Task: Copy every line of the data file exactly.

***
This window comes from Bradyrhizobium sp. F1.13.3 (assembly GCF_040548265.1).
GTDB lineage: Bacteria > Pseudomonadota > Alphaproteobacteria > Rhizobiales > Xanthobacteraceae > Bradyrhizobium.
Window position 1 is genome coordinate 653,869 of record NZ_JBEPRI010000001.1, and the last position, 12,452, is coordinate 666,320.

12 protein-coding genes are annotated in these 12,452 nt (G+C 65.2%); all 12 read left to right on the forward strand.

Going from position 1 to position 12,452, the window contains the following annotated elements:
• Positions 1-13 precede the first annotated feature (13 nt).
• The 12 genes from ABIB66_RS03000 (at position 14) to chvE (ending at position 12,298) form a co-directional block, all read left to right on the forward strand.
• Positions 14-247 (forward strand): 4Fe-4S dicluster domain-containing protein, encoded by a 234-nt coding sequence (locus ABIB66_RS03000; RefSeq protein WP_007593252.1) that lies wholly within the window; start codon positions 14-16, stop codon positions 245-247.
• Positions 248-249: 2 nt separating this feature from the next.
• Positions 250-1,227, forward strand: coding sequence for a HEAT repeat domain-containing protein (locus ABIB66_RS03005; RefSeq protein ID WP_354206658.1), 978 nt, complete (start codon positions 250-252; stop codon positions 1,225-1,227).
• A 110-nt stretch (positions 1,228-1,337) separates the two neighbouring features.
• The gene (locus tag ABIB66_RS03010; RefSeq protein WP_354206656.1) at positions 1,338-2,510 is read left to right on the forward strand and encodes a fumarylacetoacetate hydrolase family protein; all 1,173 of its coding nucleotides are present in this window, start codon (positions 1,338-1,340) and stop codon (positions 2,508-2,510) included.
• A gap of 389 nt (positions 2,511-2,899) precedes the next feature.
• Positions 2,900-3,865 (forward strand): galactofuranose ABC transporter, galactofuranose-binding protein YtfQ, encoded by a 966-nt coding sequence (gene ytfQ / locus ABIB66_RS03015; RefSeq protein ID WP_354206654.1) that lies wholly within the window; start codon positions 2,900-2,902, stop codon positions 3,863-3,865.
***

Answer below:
This window comes from Bradyrhizobium sp. F1.13.3 (assembly GCF_040548265.1).
GTDB lineage: Bacteria > Pseudomonadota > Alphaproteobacteria > Rhizobiales > Xanthobacteraceae > Bradyrhizobium.
Window position 1 is genome coordinate 653,869 of record NZ_JBEPRI010000001.1, and the last position, 12,452, is coordinate 666,320.

12 protein-coding genes are annotated in these 12,452 nt (G+C 65.2%); all 12 read left to right on the forward strand.

Going from position 1 to position 12,452, the window contains the following annotated elements:
• Positions 1-13 precede the first annotated feature (13 nt).
• The 12 genes from ABIB66_RS03000 (at position 14) to chvE (ending at position 12,298) form a co-directional block, all read left to right on the forward strand.
• Positions 14-247 (forward strand): 4Fe-4S dicluster domain-containing protein, encoded by a 234-nt coding sequence (locus ABIB66_RS03000; RefSeq protein WP_007593252.1) that lies wholly within the window; start codon positions 14-16, stop codon positions 245-247.
• Positions 248-249: 2 nt separating this feature from the next.
• Positions 250-1,227, forward strand: coding sequence for a HEAT repeat domain-containing protein (locus ABIB66_RS03005; RefSeq protein ID WP_354206658.1), 978 nt, complete (start codon positions 250-252; stop codon positions 1,225-1,227).
• A 110-nt stretch (positions 1,228-1,337) separates the two neighbouring features.
• The gene (locus tag ABIB66_RS03010; RefSeq protein WP_354206656.1) at positions 1,338-2,510 is read left to right on the forward strand and encodes a fumarylacetoacetate hydrolase family protein; all 1,173 of its coding nucleotides are present in this window, start codon (positions 1,338-1,340) and stop codon (positions 2,508-2,510) included.
• A gap of 389 nt (positions 2,511-2,899) precedes the next feature.
• Positions 2,900-3,865 (forward strand): galactofuranose ABC transporter, galactofuranose-binding protein YtfQ, encoded by a 966-nt coding sequence (gene ytfQ / locus ABIB66_RS03015; RefSeq protein ID WP_354206654.1) that lies wholly within the window; start codon positions 2,900-2,902, stop codon positions 3,863-3,865.